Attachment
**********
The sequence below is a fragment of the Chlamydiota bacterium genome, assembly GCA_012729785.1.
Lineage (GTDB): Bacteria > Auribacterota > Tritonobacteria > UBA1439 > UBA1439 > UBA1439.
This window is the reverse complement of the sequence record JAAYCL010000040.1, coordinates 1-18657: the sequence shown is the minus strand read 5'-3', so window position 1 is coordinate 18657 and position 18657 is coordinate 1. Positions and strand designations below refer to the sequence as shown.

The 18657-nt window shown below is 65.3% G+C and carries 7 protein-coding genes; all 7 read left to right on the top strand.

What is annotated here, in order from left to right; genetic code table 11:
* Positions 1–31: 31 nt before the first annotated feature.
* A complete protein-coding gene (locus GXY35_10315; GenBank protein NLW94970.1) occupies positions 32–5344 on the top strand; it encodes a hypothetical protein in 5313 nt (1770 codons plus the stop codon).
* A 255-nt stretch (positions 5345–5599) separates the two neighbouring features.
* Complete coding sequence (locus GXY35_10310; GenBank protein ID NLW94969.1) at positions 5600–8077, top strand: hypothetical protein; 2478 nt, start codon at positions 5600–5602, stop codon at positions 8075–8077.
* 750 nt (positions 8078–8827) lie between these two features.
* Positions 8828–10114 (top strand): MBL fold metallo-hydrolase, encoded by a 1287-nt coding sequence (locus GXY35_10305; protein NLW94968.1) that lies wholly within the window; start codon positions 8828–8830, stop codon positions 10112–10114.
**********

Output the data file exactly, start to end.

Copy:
The sequence below is a fragment of the Chlamydiota bacterium genome, assembly GCA_012729785.1.
Lineage (GTDB): Bacteria > Auribacterota > Tritonobacteria > UBA1439 > UBA1439 > UBA1439.
This window is the reverse complement of the sequence record JAAYCL010000040.1, coordinates 1-18657: the sequence shown is the minus strand read 5'-3', so window position 1 is coordinate 18657 and position 18657 is coordinate 1. Positions and strand designations below refer to the sequence as shown.

The 18657-nt window shown below is 65.3% G+C and carries 7 protein-coding genes; all 7 read left to right on the top strand.

What is annotated here, in order from left to right; genetic code table 11:
* Positions 1–31: 31 nt before the first annotated feature.
* A complete protein-coding gene (locus GXY35_10315; GenBank protein NLW94970.1) occupies positions 32–5344 on the top strand; it encodes a hypothetical protein in 5313 nt (1770 codons plus the stop codon).
* A 255-nt stretch (positions 5345–5599) separates the two neighbouring features.
* Complete coding sequence (locus GXY35_10310; GenBank protein ID NLW94969.1) at positions 5600–8077, top strand: hypothetical protein; 2478 nt, start codon at positions 5600–5602, stop codon at positions 8075–8077.
* 750 nt (positions 8078–8827) lie between these two features.
* Positions 8828–10114 (top strand): MBL fold metallo-hydrolase, encoded by a 1287-nt coding sequence (locus GXY35_10305; protein NLW94968.1) that lies wholly within the window; start codon positions 8828–8830, stop codon positions 10112–10114.